class WhenWeProvideEntireErrorMessage {

        @Test
        @DisplayName("Should override entire error message")
        void shouldBeFalseWithCustomErrorMessage() {
            assertThat(false)
                    .overridingErrorMessage("The boolean is not false")
                    .isFalse();
        }
    }
}

If our assertion fails, we see an error message that looks as follows:

java.lang.AssertionError: The boolean is not false

If I want to provide a custom error message, I use the overridingErrorMessage() method because I think that it allows me write clean error messages. However, if you want to use the describeAs() method, feel free to do so.

Additional Reading:

Let’s move on and find out how we can write soft assertions with AssertJ.

Writing Soft Assertions

If we have to write an assertion for a state that requires multiple assertions, it’s a good idea to run all assertions and report all assertion failures after all assertions have been run. We can do this with AssertJ by using soft assertions.

Let’s assume that we have to write an assertion which verifies that a Person object has the correct name. The source code of the Person class looks as follows:

public class Person {
 
    private String firstName;
    private String lastName;
 
    public Person() {}
 
    public String getFirstName() {
        return firstName;
    }
 
    public String getLastName() {
        return lastName;
    }
 
    public void setFirstName(String firstName) {
        this.firstName = firstName;
    }
 
    public void setLastName(String lastName) {
        this.lastName = lastName;
    }
}

As we can see, if we want to verify that a person has the correct name, we have to verify that the asserted Person object has the correct first and last name. We can write our assertion by following these steps:

  1. Create a new SoftAssertions object.
  2. Ensure that the Person object has the correct first name.
  3. Verify that the Person object has the correct last name.
  4. Run all assertions by invoking the assertAll() method of the SoftAssertions class. This method runs all specified assertions and reports assertion failures after these assertions have been run.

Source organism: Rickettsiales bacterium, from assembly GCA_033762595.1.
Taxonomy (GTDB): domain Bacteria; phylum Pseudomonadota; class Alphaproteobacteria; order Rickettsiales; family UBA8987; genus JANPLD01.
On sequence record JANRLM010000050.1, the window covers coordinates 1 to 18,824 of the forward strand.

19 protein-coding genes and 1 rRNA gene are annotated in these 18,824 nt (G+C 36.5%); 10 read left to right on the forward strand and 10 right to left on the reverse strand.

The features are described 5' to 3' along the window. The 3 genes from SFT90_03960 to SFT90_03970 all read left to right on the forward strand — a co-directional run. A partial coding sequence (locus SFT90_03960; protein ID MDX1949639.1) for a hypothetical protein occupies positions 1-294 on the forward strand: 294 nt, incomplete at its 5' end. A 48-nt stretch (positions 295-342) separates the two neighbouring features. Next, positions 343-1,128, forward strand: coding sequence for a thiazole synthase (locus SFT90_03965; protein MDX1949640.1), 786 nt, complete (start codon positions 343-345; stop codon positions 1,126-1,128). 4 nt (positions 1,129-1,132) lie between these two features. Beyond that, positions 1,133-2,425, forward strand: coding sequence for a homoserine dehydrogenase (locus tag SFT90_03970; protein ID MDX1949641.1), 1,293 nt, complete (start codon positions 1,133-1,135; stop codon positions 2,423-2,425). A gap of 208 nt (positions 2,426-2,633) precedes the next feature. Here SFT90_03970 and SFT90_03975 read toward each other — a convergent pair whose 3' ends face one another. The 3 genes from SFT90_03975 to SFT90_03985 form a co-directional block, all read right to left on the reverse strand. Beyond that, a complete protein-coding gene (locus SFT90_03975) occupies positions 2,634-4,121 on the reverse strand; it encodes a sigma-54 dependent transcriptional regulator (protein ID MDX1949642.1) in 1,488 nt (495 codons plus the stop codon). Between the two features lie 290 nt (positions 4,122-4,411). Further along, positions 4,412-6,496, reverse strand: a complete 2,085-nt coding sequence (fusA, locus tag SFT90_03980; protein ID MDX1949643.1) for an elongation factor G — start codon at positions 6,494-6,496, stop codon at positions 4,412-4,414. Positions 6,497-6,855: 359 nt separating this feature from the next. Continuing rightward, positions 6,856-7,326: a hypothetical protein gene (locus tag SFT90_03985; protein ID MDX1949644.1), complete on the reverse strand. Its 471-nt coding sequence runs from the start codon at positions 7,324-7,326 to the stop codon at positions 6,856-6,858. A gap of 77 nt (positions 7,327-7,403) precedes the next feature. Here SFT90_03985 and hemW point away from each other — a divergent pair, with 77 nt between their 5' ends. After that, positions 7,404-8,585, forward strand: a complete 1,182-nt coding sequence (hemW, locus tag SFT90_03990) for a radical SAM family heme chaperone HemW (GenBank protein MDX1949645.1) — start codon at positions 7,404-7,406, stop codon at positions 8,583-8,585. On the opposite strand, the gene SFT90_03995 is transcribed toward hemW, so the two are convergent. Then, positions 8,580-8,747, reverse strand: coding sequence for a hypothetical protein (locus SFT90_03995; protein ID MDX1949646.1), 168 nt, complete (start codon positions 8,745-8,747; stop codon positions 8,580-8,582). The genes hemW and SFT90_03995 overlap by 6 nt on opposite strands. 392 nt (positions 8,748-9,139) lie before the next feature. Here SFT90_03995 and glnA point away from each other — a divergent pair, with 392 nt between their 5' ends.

After we have written the required soft assertions, the source code of test class looks as follows:

import org.assertj.core.api.SoftAssertions;
import org.junit.jupiter.api.BeforeEach;
import org.junit.jupiter.api.DisplayName;
import org.junit.jupiter.api.Test;

@DisplayName("Collect all error messages before reporting them")
class SoftAssertionsTest {

    private static final String FIRST_NAME = "Jane";
    private static final String LAST_NAME = "Doe";

    private Person person;

    @BeforeEach
    void createPerson() {
        person = new Person();
        person.setFirstName(FIRST_NAME);
        person.setLastName(LAST_NAME);
    }

    @Test
    @DisplayName("Should have the correct name")
    void shouldHaveCorrectName() {
        SoftAssertions softAssertions = new SoftAssertions();

        softAssertions.assertThat(person.getFirstName())
                .overridingErrorMessage(
                        "Expected the first name to be: %s but it was: %s",
                        FIRST_NAME,
                        person.getFirstName()
                )
                .isEqualTo(FIRST_NAME);
        softAssertions.assertThat(person.getLastName())
                .overridingErrorMessage(
                        "Expected the last name to be: %s but it was: %s",
                        LAST_NAME,
                        person.getLastName()
                )
                .isEqualTo(LAST_NAME);

        softAssertions.assertAll();
    }
}

We can now write basic assertions with AssertJ, write soft assertions with AssertJ, and provide a custom error message that is shown when an assertion fails.

Let’s summarize what we learned from this blog post.

Summary

This blog post has taught us five things:

  • Before we can write assertions with AssertJ, we have to declare the assertj-core dependency in our build script.
  • We can write assertions with AssertJ by the static methods of the org.assertj.core.api.Assertions class.
  • If we want override the description part of the error message, we have to use either the as() or describeAs() methods of the AbstractAssert class.
  • If we want to override the entire error message, we have to invoke the overridingErrorMessage() method of the AbstractAssert class.
  • We can write soft assertions with AssertJ by using the org.assertj.core.api.SoftAssertions class.

P.S. You can get the example application of this blog post from Github.